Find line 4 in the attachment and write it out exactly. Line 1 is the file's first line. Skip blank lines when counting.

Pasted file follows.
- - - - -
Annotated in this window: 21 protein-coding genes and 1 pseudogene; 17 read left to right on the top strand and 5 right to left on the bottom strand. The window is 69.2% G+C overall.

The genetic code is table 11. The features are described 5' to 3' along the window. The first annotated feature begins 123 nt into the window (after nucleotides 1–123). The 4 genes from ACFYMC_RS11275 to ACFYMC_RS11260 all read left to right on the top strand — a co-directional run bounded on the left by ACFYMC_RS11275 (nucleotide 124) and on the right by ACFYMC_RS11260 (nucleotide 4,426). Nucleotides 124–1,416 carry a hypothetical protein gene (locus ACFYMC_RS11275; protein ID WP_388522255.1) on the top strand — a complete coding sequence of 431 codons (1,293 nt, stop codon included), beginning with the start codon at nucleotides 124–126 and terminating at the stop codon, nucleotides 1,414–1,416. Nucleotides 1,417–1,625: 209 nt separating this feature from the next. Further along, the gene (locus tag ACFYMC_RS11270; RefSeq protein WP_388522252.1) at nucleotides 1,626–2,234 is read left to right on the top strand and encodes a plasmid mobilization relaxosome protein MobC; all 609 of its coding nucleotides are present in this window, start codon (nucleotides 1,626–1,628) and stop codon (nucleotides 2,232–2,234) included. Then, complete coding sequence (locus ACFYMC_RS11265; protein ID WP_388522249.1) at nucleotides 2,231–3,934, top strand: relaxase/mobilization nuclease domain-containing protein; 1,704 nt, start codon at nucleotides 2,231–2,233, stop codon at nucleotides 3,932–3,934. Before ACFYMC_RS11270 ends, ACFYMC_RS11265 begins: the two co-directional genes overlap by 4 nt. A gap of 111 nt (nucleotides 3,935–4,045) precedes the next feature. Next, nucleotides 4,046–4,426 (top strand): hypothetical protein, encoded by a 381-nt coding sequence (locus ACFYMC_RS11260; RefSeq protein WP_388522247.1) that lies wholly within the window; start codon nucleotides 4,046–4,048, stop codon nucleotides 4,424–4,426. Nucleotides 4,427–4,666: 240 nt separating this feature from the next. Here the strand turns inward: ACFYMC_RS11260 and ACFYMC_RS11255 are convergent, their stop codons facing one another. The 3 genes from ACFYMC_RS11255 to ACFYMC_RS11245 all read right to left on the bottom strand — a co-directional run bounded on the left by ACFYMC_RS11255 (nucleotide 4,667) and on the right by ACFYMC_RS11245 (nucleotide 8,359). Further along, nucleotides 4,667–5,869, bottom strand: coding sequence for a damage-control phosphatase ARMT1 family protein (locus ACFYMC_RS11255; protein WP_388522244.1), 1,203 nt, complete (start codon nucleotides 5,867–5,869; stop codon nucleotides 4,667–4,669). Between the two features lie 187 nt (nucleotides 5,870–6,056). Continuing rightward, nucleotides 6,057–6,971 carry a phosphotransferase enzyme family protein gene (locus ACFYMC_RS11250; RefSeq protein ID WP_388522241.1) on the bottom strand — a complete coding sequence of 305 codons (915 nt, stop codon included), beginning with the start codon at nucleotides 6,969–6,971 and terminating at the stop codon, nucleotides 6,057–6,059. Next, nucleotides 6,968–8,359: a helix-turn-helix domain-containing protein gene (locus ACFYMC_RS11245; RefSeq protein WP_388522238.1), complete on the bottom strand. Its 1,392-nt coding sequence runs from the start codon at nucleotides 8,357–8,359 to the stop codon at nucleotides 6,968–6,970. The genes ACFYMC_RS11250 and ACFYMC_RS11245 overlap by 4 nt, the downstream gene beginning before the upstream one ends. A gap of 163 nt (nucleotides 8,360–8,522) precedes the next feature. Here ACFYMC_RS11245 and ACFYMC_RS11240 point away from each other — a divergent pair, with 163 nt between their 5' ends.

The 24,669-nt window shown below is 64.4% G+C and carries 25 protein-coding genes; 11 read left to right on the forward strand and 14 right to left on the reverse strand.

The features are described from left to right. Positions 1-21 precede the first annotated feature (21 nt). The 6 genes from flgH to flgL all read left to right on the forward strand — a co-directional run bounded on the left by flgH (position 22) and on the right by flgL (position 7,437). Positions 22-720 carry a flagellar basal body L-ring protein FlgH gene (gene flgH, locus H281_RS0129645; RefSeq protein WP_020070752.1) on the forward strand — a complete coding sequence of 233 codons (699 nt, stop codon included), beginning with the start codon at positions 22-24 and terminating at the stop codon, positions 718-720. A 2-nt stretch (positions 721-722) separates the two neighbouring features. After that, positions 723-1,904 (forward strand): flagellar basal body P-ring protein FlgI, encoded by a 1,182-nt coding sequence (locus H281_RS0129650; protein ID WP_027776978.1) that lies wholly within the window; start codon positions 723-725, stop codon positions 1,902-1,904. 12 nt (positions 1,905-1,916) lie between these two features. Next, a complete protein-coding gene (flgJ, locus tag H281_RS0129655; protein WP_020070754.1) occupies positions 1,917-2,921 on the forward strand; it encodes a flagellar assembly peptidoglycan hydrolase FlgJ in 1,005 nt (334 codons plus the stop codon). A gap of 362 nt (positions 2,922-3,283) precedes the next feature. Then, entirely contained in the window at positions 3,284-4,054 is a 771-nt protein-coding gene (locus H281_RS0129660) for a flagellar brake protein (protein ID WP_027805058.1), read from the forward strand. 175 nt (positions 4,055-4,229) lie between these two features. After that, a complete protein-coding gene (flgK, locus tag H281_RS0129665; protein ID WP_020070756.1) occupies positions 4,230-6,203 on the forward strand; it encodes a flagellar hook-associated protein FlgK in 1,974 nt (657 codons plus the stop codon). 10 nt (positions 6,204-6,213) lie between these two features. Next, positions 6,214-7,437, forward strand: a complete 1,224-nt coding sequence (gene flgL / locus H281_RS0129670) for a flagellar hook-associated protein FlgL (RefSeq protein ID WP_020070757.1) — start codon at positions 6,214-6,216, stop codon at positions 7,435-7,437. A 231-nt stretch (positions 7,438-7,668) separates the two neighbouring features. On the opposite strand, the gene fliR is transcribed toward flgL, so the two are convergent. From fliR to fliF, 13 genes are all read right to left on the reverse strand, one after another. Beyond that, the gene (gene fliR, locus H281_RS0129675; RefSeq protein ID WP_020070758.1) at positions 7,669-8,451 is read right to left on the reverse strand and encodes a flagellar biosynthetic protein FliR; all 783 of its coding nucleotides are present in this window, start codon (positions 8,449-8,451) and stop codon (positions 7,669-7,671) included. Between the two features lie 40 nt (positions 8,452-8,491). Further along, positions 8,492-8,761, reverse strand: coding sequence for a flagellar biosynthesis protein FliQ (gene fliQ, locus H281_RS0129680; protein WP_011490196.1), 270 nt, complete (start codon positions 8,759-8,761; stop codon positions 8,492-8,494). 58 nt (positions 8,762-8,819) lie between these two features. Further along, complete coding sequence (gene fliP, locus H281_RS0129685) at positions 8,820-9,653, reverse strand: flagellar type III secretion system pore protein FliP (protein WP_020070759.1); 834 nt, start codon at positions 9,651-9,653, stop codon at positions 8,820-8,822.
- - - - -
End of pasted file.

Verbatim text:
The features are described from left to right. Positions 1-21 precede the first annotated feature (21 nt). The 6 genes from flgH to flgL all read left to right on the forward strand — a co-directional run bounded on the left by flgH (position 22) and on the right by flgL (position 7,437). Positions 22-720 carry a flagellar basal body L-ring protein FlgH gene (gene flgH, locus H281_RS0129645; RefSeq protein WP_020070752.1) on the forward strand — a complete coding sequence of 233 codons (699 nt, stop codon included), beginning with the start codon at positions 22-24 and terminating at the stop codon, positions 718-720. A 2-nt stretch (positions 721-722) separates the two neighbouring features. After that, positions 723-1,904 (forward strand): flagellar basal body P-ring protein FlgI, encoded by a 1,182-nt coding sequence (locus H281_RS0129650; protein ID WP_027776978.1) that lies wholly within the window; start codon positions 723-725, stop codon positions 1,902-1,904. 12 nt (positions 1,905-1,916) lie between these two features. Next, a complete protein-coding gene (flgJ, locus tag H281_RS0129655; protein WP_020070754.1) occupies positions 1,917-2,921 on the forward strand; it encodes a flagellar assembly peptidoglycan hydrolase FlgJ in 1,005 nt (334 codons plus the stop codon). A gap of 362 nt (positions 2,922-3,283) precedes the next feature. Then, entirely contained in the window at positions 3,284-4,054 is a 771-nt protein-coding gene (locus H281_RS0129660) for a flagellar brake protein (protein ID WP_027805058.1), read from the forward strand. 175 nt (positions 4,055-4,229) lie between these two features. After that, a complete protein-coding gene (flgK, locus tag H281_RS0129665; protein ID WP_020070756.1) occupies positions 4,230-6,203 on the forward strand; it encodes a flagellar hook-associated protein FlgK in 1,974 nt (657 codons plus the stop codon). 10 nt (positions 6,204-6,213) lie between these two features. Next, positions 6,214-7,437, forward strand: a complete 1,224-nt coding sequence (gene flgL / locus H281_RS0129670) for a flagellar hook-associated protein FlgL (RefSeq protein ID WP_020070757.1) — start codon at positions 6,214-6,216, stop codon at positions 7,435-7,437. A 231-nt stretch (positions 7,438-7,668) separates the two neighbouring features. On the opposite strand, the gene fliR is transcribed toward flgL, so the two are convergent. From fliR to fliF, 13 genes are all read right to left on the reverse strand, one after another. Beyond that, the gene (gene fliR, locus H281_RS0129675; RefSeq protein ID WP_020070758.1) at positions 7,669-8,451 is read right to left on the reverse strand and encodes a flagellar biosynthetic protein FliR; all 783 of its coding nucleotides are present in this window, start codon (positions 8,449-8,451) and stop codon (positions 7,669-7,671) included. Between the two features lie 40 nt (positions 8,452-8,491). Further along, positions 8,492-8,761, reverse strand: coding sequence for a flagellar biosynthesis protein FliQ (gene fliQ, locus H281_RS0129680; protein WP_011490196.1), 270 nt, complete (start codon positions 8,759-8,761; stop codon positions 8,492-8,494). 58 nt (positions 8,762-8,819) lie between these two features. Further along, complete coding sequence (gene fliP, locus H281_RS0129685) at positions 8,820-9,653, reverse strand: flagellar type III secretion system pore protein FliP (protein WP_020070759.1); 834 nt, start codon at positions 9,651-9,653, stop codon at positions 8,820-8,822.